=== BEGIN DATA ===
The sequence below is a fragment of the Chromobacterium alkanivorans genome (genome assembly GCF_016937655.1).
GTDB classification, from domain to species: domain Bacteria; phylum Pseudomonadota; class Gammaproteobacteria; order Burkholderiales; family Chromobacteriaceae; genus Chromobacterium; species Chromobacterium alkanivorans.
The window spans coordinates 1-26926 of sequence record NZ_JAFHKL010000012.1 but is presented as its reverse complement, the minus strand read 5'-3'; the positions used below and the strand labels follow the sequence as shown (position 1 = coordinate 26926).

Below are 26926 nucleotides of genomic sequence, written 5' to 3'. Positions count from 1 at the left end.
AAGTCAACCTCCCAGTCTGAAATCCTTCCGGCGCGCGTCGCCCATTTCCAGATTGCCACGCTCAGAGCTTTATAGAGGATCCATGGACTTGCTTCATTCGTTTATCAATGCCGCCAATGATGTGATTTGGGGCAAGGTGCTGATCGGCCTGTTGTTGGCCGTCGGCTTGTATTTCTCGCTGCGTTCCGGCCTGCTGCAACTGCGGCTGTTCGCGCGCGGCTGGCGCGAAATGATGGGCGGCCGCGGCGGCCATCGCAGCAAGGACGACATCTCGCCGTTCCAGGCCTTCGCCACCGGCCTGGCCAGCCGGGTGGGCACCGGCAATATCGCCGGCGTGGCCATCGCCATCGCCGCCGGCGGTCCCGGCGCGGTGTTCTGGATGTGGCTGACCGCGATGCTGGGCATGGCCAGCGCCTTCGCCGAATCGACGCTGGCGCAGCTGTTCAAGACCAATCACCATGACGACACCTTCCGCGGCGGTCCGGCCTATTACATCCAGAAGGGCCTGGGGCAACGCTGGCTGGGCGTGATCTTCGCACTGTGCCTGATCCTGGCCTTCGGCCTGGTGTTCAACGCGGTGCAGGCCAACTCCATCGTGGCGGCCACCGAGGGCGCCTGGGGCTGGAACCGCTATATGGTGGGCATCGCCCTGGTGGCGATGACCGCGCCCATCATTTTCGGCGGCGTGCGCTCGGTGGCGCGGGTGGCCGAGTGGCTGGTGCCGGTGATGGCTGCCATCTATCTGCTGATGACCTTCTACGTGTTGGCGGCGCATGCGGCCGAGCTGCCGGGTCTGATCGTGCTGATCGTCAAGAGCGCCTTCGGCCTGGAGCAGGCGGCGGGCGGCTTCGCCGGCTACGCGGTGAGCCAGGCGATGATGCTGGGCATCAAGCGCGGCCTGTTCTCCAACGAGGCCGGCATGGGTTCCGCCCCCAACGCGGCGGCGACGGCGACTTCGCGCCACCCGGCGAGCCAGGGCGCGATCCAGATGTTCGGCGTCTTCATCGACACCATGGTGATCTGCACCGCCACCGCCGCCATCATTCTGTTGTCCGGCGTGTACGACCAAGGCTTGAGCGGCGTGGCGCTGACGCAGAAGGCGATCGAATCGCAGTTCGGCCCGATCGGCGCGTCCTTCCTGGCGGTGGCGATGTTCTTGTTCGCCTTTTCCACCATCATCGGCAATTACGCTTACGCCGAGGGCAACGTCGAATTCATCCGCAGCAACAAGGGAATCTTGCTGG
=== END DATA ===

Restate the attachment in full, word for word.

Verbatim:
The sequence below is a fragment of the Chromobacterium alkanivorans genome (genome assembly GCF_016937655.1).
GTDB classification, from domain to species: domain Bacteria; phylum Pseudomonadota; class Gammaproteobacteria; order Burkholderiales; family Chromobacteriaceae; genus Chromobacterium; species Chromobacterium alkanivorans.
The window spans coordinates 1-26926 of sequence record NZ_JAFHKL010000012.1 but is presented as its reverse complement, the minus strand read 5'-3'; the positions used below and the strand labels follow the sequence as shown (position 1 = coordinate 26926).

Below are 26926 nucleotides of genomic sequence, written 5' to 3'. Positions count from 1 at the left end.
AAGTCAACCTCCCAGTCTGAAATCCTTCCGGCGCGCGTCGCCCATTTCCAGATTGCCACGCTCAGAGCTTTATAGAGGATCCATGGACTTGCTTCATTCGTTTATCAATGCCGCCAATGATGTGATTTGGGGCAAGGTGCTGATCGGCCTGTTGTTGGCCGTCGGCTTGTATTTCTCGCTGCGTTCCGGCCTGCTGCAACTGCGGCTGTTCGCGCGCGGCTGGCGCGAAATGATGGGCGGCCGCGGCGGCCATCGCAGCAAGGACGACATCTCGCCGTTCCAGGCCTTCGCCACCGGCCTGGCCAGCCGGGTGGGCACCGGCAATATCGCCGGCGTGGCCATCGCCATCGCCGCCGGCGGTCCCGGCGCGGTGTTCTGGATGTGGCTGACCGCGATGCTGGGCATGGCCAGCGCCTTCGCCGAATCGACGCTGGCGCAGCTGTTCAAGACCAATCACCATGACGACACCTTCCGCGGCGGTCCGGCCTATTACATCCAGAAGGGCCTGGGGCAACGCTGGCTGGGCGTGATCTTCGCACTGTGCCTGATCCTGGCCTTCGGCCTGGTGTTCAACGCGGTGCAGGCCAACTCCATCGTGGCGGCCACCGAGGGCGCCTGGGGCTGGAACCGCTATATGGTGGGCATCGCCCTGGTGGCGATGACCGCGCCCATCATTTTCGGCGGCGTGCGCTCGGTGGCGCGGGTGGCCGAGTGGCTGGTGCCGGTGATGGCTGCCATCTATCTGCTGATGACCTTCTACGTGTTGGCGGCGCATGCGGCCGAGCTGCCGGGTCTGATCGTGCTGATCGTCAAGAGCGCCTTCGGCCTGGAGCAGGCGGCGGGCGGCTTCGCCGGCTACGCGGTGAGCCAGGCGATGATGCTGGGCATCAAGCGCGGCCTGTTCTCCAACGAGGCCGGCATGGGTTCCGCCCCCAACGCGGCGGCGACGGCGACTTCGCGCCACCCGGCGAGCCAGGGCGCGATCCAGATGTTCGGCGTCTTCATCGACACCATGGTGATCTGCACCGCCACCGCCGCCATCATTCTGTTGTCCGGCGTGTACGACCAAGGCTTGAGCGGCGTGGCGCTGACGCAGAAGGCGATCGAATCGCAGTTCGGCCCGATCGGCGCGTCCTTCCTGGCGGTGGCGATGTTCTTGTTCGCCTTTTCCACCATCATCGGCAATTACGCTTACGCCGAGGGCAACGTCGAATTCATCCGCAGCAACAAGGGAATCTTGCTGG